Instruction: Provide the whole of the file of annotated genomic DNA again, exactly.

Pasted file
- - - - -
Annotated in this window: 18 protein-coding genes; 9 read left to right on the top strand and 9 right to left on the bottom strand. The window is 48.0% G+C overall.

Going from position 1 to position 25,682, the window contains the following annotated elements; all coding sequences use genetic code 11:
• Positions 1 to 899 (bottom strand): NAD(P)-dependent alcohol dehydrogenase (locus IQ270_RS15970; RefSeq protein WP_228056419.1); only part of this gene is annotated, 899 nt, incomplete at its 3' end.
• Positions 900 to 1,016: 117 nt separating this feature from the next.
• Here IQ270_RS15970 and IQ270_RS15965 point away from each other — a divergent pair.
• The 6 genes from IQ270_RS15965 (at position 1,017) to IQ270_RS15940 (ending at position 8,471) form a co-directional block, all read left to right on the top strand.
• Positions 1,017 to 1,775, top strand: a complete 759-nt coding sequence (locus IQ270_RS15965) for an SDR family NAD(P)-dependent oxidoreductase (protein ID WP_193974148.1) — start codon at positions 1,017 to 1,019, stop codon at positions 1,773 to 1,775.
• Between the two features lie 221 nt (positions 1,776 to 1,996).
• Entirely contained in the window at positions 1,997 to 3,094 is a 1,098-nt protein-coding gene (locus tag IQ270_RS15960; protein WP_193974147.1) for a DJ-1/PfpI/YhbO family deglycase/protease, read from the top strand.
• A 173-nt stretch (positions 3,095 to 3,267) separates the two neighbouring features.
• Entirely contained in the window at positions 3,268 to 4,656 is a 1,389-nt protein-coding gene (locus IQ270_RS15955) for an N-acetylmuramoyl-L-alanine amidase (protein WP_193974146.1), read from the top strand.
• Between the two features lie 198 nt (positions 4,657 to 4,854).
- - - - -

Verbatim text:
Annotated in this window: 18 protein-coding genes; 9 read left to right on the top strand and 9 right to left on the bottom strand. The window is 48.0% G+C overall.

Going from position 1 to position 25,682, the window contains the following annotated elements; all coding sequences use genetic code 11:
• Positions 1 to 899 (bottom strand): NAD(P)-dependent alcohol dehydrogenase (locus IQ270_RS15970; RefSeq protein WP_228056419.1); only part of this gene is annotated, 899 nt, incomplete at its 3' end.
• Positions 900 to 1,016: 117 nt separating this feature from the next.
• Here IQ270_RS15970 and IQ270_RS15965 point away from each other — a divergent pair.
• The 6 genes from IQ270_RS15965 (at position 1,017) to IQ270_RS15940 (ending at position 8,471) form a co-directional block, all read left to right on the top strand.
• Positions 1,017 to 1,775, top strand: a complete 759-nt coding sequence (locus IQ270_RS15965) for an SDR family NAD(P)-dependent oxidoreductase (protein ID WP_193974148.1) — start codon at positions 1,017 to 1,019, stop codon at positions 1,773 to 1,775.
• Between the two features lie 221 nt (positions 1,776 to 1,996).
• Entirely contained in the window at positions 1,997 to 3,094 is a 1,098-nt protein-coding gene (locus tag IQ270_RS15960; protein WP_193974147.1) for a DJ-1/PfpI/YhbO family deglycase/protease, read from the top strand.
• A 173-nt stretch (positions 3,095 to 3,267) separates the two neighbouring features.
• Entirely contained in the window at positions 3,268 to 4,656 is a 1,389-nt protein-coding gene (locus IQ270_RS15955) for an N-acetylmuramoyl-L-alanine amidase (protein WP_193974146.1), read from the top strand.
• Between the two features lie 198 nt (positions 4,657 to 4,854).